A soil scientist from RUDN University found out that the resources of organic phosphorus in the soils of the Tibetan Plateau could be depleted because of global warming. To do so, he compared phosphorus content in the soils from the Tibetan Plateau that has a cold climate and from the warmer Loess Plateau. The results of the study were published in the Agriculture, Ecosystems and Environment journal.
Phosphorus is the second most vital element for plants after nitrogen. In the soil, it is bound into organic or inorganic compounds. The soil cycle of phosphorus has several stages: first, organic substances mineralize; then, phosphorus is transferred to inorganic mineral compounds; after that, it is consumed by plants, and then it returns to the soil with organic plant waste. A soil scientist from RUDN University was the first to find out that global warming can deplete soil phosphorus reserves. To do so, he studied soil samples from the Tibetan Plateau, a place where temperature grows three times faster than on average across the planet.
"The Tibetan Plateau is the largest pasture in Eurasia, and considerable temperature growth in the region combined with excessive cattle grazing and other factors has already led to a visible decrease of soil nutrients. It is vital to understand changes in soil phosphorus dynamics caused by global warming in order to predict the reaction to climate change in the Tibetan Plateau on the ecosystemic level," said Yakov Kuzyakov, a PhD in Biology, and the Head of the Center for Mathematical Modeling and Design of Sustainable Ecosystems at RUDN University.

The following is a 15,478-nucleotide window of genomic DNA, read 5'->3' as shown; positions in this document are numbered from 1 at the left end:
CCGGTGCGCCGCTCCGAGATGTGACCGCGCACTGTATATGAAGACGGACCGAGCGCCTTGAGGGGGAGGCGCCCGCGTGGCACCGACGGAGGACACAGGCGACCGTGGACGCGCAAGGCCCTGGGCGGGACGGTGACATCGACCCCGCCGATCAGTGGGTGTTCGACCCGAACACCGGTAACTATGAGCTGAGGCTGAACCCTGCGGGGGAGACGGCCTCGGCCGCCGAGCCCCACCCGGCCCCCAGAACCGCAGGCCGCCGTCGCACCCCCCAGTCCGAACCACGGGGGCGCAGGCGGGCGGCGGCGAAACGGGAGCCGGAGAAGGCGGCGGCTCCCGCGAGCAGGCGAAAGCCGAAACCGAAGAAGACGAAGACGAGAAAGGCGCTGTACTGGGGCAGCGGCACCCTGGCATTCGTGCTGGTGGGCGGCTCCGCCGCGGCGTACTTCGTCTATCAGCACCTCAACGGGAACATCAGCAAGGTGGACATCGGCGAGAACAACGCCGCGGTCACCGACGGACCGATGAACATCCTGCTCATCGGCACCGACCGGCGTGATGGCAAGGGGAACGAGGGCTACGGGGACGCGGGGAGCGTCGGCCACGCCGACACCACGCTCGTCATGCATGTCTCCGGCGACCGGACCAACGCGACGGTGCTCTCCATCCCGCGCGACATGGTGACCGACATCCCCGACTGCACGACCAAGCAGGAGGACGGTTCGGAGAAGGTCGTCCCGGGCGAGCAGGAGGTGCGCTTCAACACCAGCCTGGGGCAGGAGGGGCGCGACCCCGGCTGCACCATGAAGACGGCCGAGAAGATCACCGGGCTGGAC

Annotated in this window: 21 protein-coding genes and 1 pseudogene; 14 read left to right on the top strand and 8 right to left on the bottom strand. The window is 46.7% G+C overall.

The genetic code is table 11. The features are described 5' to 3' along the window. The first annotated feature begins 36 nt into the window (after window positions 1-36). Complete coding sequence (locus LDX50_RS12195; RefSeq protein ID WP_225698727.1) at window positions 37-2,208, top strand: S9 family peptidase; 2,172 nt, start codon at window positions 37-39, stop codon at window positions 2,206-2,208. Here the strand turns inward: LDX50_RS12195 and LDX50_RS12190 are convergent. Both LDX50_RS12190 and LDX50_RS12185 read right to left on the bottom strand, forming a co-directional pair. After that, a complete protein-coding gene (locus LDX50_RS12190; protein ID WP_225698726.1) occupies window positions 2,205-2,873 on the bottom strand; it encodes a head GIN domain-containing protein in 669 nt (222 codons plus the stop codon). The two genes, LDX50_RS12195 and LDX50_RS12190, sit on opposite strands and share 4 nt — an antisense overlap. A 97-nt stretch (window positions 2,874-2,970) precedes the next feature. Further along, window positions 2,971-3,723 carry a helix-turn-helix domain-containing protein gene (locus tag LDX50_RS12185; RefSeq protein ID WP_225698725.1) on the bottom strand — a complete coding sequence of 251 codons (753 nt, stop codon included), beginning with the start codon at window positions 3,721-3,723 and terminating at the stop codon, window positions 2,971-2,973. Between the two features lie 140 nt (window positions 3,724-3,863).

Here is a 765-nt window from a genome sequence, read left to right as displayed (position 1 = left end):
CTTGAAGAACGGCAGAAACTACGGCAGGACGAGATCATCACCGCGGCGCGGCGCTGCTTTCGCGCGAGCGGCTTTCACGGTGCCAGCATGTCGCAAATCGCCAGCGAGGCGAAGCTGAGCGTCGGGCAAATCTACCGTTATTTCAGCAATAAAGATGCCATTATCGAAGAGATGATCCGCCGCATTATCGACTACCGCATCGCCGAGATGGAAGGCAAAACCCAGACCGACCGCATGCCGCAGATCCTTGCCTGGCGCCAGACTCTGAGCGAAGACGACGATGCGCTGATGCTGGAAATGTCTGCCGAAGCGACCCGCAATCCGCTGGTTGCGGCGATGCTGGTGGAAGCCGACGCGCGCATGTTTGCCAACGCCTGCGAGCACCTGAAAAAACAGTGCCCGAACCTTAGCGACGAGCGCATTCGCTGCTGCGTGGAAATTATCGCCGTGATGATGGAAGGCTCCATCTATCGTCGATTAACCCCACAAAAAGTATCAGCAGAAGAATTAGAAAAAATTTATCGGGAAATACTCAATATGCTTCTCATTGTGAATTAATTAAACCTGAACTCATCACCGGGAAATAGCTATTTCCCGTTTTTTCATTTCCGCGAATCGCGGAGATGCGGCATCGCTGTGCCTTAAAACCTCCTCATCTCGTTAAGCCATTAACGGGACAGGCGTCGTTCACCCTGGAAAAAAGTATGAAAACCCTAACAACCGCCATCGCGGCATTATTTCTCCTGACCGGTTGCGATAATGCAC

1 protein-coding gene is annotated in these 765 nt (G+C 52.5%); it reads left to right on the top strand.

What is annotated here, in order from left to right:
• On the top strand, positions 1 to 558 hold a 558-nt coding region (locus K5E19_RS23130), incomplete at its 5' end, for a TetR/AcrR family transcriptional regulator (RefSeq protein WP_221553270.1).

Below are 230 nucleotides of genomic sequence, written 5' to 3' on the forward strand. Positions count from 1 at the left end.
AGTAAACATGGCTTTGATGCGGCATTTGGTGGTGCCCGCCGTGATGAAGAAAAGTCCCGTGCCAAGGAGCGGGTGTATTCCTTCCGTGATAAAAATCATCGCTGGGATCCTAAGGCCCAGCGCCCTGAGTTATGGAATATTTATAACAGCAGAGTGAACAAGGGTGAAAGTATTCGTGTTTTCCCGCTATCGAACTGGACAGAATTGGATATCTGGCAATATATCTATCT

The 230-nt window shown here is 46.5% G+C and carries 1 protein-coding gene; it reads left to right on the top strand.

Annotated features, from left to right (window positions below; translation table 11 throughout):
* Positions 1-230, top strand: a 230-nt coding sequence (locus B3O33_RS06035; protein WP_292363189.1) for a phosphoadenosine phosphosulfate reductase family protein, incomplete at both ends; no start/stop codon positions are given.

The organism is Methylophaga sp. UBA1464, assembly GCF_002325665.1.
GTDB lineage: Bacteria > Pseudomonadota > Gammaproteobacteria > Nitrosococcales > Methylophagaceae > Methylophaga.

The scientist took soil samples from 10 areas across the Tibetan Plateau (3,500 meters above sea level) and the Loess Plateau (about 1,300 meters above sea level). The average annual temperature at the highest sampling point was 0.3?, and at the lowest 9?. All plant roots were removed from the samples, and the soil was dried at 105?. After that, a team of soil scientists separated organic and inorganic phosphorus and measured the activity of phosphatase, a soil enzyme that is produced by plant roots and enables plants to consume phosphate minerals.
It turned out that in the cold soils of the Tibetan Plateau phosphorus is stocked up in the organic form that cannot be consumed by plants, while in the warm soils of the Loess Plateau it is presented in the inorganic form and is available to plants. Phosphatase, in its turn, was more active on higher altitudes. The team saw it as a kind of a protective mechanism: in cold climates, it is better to store phosphorus in organic waste, not in minerals that can be washed out from the soil by rains.
The team also believes that global warming can have a harmful impact on the cycle of phosphorus on the Tibetan Plateau. With the growth of temperatures phosphorus would transition from the organic to the inorganic form, just like it already does in the warm soils of the Loess Plateau. On the face of it, it appears to be a positive development, as it would increase the fertility of Tibetan soils. However, the organic phosphorus stored on the Tibetan Plateau is a product of long years of evolution in a cold climate. When it gets warmer, phosphorus resources would deplete because it would take longer for organic phosphorus to build up than for plants to consume its inorganic form.